Stories From the Front Lines

Titled: “Lazy, Lying Piece-of-Work Teenagers”

Subtitled: “And the Stunts They Pull”

Ladies and gentlemen,

It’s no lie that retail can be ranked as one of the worst jobs around. Working with the public is never easy, but working with everything else involved in managing a store front can be taxing on the best of days.

Since accepting the position of supervisor, I’ve learned enough about upper management’s short-falls to make me sick. It’s akin to being a teacher in a classroom – unending responsibility and hardship, absolutely no control over the students or politics.

Here, I’ll begin to regale you with tales I like to call “Stories From the Front Lines,” because it’s here that I’ve discovered what it truly means to lead a team.

I’ve always been fortunate to enjoy and appreciate every manager I’ve ever worked for and with at Walgreens. The same cannot be said for teammates (back when I was a cashier, or front store crew now that I’m a supervisor.)

Managing people is no joyful task. In fact, I would go so far as to say it’s worse than babysitting for a family you dislike but don’t know how to say “no” to because you’re a 13 year old girl and always taught to respect your elders, even to the point of prostrating yourself as a doormat. (If you’re a parent of a 13 year old girl, please teach them how to say “no.” They desperately need this weapon in their arsenal.) If you’re a man reading this and can’t imagine yourself in the body of a 13 year old girl, just think about the first time your mate accidentally kicked you in the nuts. Now imagine getting kicked in the nuts for a week straight every month for the rest of your natural born life, because you’re 13 years old and you subconsciously think the world is going to end after highschool which seems an eternity away.

But I digress.

Guess what I found hiding by the trash compactor at work.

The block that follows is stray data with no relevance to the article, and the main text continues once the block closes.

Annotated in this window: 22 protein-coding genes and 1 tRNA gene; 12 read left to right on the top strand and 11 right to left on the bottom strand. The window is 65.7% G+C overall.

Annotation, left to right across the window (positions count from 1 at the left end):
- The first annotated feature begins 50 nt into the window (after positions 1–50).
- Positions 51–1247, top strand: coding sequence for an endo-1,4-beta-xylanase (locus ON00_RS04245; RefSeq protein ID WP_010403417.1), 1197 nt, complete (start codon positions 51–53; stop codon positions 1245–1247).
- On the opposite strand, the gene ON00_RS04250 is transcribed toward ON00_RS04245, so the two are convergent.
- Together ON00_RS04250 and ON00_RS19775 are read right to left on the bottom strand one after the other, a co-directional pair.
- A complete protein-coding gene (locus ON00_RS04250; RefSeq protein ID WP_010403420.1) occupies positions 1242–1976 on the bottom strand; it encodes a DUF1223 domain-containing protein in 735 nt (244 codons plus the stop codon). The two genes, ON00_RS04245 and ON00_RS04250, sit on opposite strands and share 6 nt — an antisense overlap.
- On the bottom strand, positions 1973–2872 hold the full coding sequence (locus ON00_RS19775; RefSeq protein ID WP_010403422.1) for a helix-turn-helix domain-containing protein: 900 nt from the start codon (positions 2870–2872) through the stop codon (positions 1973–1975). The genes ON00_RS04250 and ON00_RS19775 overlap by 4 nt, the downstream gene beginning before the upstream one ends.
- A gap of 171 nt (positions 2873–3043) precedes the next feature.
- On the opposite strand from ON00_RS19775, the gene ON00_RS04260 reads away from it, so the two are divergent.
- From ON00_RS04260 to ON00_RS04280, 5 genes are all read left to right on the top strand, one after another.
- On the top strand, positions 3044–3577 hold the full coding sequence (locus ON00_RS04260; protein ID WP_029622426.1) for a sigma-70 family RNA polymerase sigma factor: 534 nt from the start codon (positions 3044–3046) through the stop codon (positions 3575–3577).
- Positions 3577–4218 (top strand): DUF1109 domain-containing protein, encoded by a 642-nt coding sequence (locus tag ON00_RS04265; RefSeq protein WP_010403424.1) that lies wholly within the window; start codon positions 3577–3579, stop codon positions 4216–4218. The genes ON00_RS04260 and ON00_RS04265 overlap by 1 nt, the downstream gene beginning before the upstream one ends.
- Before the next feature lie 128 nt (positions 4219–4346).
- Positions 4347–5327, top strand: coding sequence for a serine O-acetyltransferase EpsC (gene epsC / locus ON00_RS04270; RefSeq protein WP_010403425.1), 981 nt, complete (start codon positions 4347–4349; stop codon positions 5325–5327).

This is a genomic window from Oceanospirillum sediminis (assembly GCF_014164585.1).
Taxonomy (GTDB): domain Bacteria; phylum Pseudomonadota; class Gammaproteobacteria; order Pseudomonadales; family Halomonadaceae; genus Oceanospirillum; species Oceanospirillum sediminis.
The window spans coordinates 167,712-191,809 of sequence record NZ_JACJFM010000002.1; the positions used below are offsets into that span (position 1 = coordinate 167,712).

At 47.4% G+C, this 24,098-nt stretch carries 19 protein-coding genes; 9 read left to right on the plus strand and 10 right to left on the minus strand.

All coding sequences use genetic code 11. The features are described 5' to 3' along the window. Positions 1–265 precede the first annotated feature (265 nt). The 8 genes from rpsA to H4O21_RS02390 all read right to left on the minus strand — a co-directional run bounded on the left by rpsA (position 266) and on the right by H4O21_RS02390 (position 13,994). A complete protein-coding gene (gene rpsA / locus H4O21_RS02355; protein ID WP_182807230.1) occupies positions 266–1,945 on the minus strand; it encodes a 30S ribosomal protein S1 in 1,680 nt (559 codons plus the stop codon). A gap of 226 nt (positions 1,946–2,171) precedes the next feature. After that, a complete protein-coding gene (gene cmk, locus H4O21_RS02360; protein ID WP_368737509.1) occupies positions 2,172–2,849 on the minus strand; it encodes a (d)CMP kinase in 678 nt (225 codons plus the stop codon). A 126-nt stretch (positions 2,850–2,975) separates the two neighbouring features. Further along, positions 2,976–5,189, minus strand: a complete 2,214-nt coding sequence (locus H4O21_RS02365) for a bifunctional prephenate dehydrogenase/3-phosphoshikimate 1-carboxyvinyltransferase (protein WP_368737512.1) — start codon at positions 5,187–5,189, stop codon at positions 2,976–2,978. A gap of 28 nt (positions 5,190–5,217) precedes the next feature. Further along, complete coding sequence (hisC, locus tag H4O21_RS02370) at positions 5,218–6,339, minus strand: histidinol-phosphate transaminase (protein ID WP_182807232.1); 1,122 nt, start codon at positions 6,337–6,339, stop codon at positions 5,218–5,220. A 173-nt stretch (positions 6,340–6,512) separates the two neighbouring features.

Last night’s cashier returns. You know, all the items customers bring to the register but don’t actually want and are too lazy to put back on the shelves themselves.
Yes. Those are the responsibility of the cashier to put away at the end of his/her shift.
Guess who closed last night.
“E” – the lovely new hire who is turning out to be the laziest lying piece-of-work teenager to date.
Oh, guess who she’s friends with.
“K” – the last lazy, lying piece-of-work teenager to grace our store.

Now, “K” has already pulled and perfected all these stunts that “E” is attempting. At least I can credit “K” with being unique. “E” is just a lazy copycat. And because we have already seen all these marvelous stunts, repercussions are going to come a lot swifter.

And trust me. I’ve been perfecting my techniques too.

Welcome to Walgreens. Here, you’ll always receive service with a smile. But underneath that facade of corporate perfection, nothing is ever as it seems.

This has been,

Fanny T. Crispin


Break Downs in the Raw

I had my first melt down at work last week. A full year in the month and I managed to hold out this long. I survived the Christmas season, I survived nights of angry, unhappy, and vengeful people. I don’t normally post about my miserable experiences in retail, but this story must be told.

I went into work feeling good. It was going to be a good day. In fact, it was a good day. I was in full humor and ahead of schedule for my closing duties. So what made this incident so special? It was the last hour. One could say this woman tipped the scale, but it would be more accurate to say she kicked it over and then stomped on it for good measure. At that point, I just stopped caring–about her, about retail, about chores or customers or the last hour dragging by like a lame sea lion. I got her out of my line, and I made it. As soon as she was gone, I couldn’t hold it together any longer, but it wasn’t like I could run off to an empty aisle to compose myself. No, I had a whole rush of last-minuters to contend with. Now this is why I hate retail–no one noticed. I have been deathly ill, I have been falling asleep on my feet, I have been in shaking in pain, and now I have been in the middle of an emotional melt down, and no one noticed a damn thing even though they had front row seats to me falling apart. Well, one woman noticed.

I finally got to the last customer. I’m wiping my eyes on my sleeves and trying to sound cheerful and pleasant, because the show must go on. This little Hispanic woman lays her items on my counter. I ring them up. I go through my standard speel. She starts to pay for the items. But then she stops and says to me,

Oh, you have allergies?

… … …

“Yep,” I told her. “I have terrible allergies.” Damn, awful allergies. Every damn day. 


Fanny T Crispin